However, what struck me most was not so much the ‘front activity’ of  priests and candles, lectern and Bible, or even bread and wine, but the people in the congregation. So varied: the lady in ‘Sunday best’ everybody’s image of the librarian or old-style school teacher, three men with tightly cropped hair like the Mitchell brothers in Eastenders, a group of young women maybe going to a party later, a girl in a heavy-metal sweat shirt, and a young couple punctuating their devotions with the occasional hug.  I wondered at their stories, some regulars, some who, like us, had come especially for the service, some who maybe wandered in.

On the Sunday after Christmas we were all in Kendal and went to the morning service at Sandylands, our regular church while we’d lived at Kendal.  Being the post-Christmas service, one of the readings was the familiar story of when Mary and Joseph took the new baby Jesus to the temple to make their offering of two doves after the birth.  Simeon is an old man but had been told that he wouldn’t die until he has seen the Messiah … he sees the baby Jesus and recognises him.

As this was read, the mathematician in me woke up and I did some quick sums, probably a few 100,000 in Palestine at that time, birth rate for replacement maybe 3%, so thousands of babies a year brought to the temple, maybe a few dozen babies every day … and out of  all these Simeon spots one.  I was reminded of Ursula le Guin’s book “A Wizard of Earthsea“.  It is set in a world of oceans and islands … not so far different from the Hebrides … all interlaced with magic.  The young wizard Sparrowhawk is on a quest and in a tower in the far north is lead into a deep room where a great treasure is stored.  The room is empty, but amongst the flagstones on the floor, he spots one, a small insignificant stone, worn from depths of ages, but so so old and holding a deep ancient dark power.  Like Sparrowhawk, Simeon spots the one of great value amongst the many; does it take special eyes or a special gift to see, or just willingness to look?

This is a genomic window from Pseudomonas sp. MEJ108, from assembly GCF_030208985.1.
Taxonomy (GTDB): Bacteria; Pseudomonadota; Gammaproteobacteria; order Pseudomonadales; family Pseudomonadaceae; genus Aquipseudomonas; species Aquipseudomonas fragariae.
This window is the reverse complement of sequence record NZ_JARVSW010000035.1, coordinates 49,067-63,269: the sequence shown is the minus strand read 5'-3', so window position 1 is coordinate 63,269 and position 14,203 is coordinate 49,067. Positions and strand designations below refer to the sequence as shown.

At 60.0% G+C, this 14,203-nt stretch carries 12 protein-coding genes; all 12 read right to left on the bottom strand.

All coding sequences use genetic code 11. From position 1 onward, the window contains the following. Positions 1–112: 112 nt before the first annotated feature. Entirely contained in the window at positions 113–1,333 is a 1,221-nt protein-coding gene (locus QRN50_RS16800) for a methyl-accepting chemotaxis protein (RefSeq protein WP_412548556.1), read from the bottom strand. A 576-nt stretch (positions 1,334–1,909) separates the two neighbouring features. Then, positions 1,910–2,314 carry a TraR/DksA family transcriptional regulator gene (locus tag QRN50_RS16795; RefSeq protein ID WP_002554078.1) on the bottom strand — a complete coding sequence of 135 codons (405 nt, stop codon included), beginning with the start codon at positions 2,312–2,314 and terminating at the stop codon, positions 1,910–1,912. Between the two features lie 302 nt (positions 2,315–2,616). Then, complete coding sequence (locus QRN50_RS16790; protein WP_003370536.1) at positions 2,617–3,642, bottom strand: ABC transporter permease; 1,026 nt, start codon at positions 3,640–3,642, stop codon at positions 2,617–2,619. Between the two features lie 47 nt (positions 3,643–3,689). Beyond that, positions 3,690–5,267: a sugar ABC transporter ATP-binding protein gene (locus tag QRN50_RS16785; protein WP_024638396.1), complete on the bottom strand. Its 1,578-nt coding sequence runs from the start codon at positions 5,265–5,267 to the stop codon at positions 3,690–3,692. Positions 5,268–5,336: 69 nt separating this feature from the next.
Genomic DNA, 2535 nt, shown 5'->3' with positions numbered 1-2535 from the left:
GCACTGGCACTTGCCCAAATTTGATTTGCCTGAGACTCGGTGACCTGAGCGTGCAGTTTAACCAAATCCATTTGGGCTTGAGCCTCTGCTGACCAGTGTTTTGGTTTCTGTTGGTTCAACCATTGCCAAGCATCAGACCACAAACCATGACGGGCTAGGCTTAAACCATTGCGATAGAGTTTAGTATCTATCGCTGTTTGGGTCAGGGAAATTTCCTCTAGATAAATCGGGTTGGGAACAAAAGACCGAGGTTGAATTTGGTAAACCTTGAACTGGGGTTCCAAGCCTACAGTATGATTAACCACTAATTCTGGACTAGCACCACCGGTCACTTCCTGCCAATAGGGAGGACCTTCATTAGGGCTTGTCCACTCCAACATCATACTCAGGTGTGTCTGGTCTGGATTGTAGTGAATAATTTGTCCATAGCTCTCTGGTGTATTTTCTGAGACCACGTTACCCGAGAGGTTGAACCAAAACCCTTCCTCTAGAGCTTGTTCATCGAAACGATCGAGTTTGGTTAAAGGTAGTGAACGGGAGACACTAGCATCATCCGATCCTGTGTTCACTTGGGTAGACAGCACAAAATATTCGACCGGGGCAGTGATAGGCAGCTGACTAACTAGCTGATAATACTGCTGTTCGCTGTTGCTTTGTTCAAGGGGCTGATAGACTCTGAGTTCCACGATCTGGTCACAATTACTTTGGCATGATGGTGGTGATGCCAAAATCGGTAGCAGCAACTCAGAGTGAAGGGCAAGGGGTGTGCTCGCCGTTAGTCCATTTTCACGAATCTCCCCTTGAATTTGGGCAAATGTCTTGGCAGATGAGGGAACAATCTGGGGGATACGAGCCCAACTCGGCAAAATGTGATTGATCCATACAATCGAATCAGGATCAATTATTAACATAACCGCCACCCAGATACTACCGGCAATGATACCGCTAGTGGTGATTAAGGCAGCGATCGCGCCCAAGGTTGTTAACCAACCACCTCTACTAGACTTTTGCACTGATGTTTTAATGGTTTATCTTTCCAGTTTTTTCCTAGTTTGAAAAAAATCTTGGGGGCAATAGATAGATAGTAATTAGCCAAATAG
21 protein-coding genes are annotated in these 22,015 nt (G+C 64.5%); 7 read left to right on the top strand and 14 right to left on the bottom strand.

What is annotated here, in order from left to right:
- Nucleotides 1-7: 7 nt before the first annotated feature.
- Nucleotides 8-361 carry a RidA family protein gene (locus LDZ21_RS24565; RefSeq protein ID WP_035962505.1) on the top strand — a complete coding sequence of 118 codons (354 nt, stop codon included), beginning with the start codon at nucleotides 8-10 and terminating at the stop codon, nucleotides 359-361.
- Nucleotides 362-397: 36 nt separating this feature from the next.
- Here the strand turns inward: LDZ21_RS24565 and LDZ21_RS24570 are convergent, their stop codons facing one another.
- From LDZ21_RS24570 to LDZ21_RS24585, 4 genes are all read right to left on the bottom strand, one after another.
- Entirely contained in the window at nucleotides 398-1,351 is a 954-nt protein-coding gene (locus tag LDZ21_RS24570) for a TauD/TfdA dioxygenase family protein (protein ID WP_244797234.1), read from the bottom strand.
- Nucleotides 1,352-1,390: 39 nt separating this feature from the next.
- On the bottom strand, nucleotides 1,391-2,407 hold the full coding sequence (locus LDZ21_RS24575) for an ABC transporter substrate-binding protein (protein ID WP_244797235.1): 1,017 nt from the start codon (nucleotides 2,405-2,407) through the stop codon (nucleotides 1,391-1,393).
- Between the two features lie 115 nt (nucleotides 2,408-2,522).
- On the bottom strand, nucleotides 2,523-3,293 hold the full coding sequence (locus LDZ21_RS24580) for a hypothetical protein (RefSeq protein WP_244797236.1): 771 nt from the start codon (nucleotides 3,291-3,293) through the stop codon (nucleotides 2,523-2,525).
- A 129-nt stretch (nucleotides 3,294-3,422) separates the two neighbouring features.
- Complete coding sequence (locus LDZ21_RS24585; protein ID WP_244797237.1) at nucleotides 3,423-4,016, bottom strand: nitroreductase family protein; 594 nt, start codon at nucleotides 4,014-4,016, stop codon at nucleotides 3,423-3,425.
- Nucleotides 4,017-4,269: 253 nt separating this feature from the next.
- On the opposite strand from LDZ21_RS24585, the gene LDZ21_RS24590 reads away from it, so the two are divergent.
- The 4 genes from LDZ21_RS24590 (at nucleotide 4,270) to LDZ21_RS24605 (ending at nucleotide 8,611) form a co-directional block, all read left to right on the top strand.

Although the old dark powers in “A Wizard of Earthsea” are just a story, the Christmas celebrations are themselves set at midwinter at the time of many old pre-Christian festivals.  The early Christians saw no problem in embracing pagan places and even names  (even the English word Easter!) so long as they were consistent with the Christian purpose. Indeed,  it is commonly assumed, there being no indication in the Gospels as to the time of year when Jesus was born, that the early Christians chose the Roman feast of Sol Invictus, the official State sun god so as to declare Christ the Son’s place at the heart of formal society; like those in Birmingham today, treading a difficult line between personal devotion and civic religion.

The parties, eating and drinking of Christmas capture some of the spirit of pagan midwinter, celebrating the sun’s return, and not entirely absent from cathederal mass … see the sparkle in the hair amongst the robes and dress coats of formal civic celebration, but both raw humanity and ordered civilisation give way to something greater.   There is a logic that is not the tit-for-tat logic of base human nature, nor the clinical logic of pure reason (although both are part of us), but instead is a logic that takes all the problems and pain of the world and answers them in a tiny wriggling baby.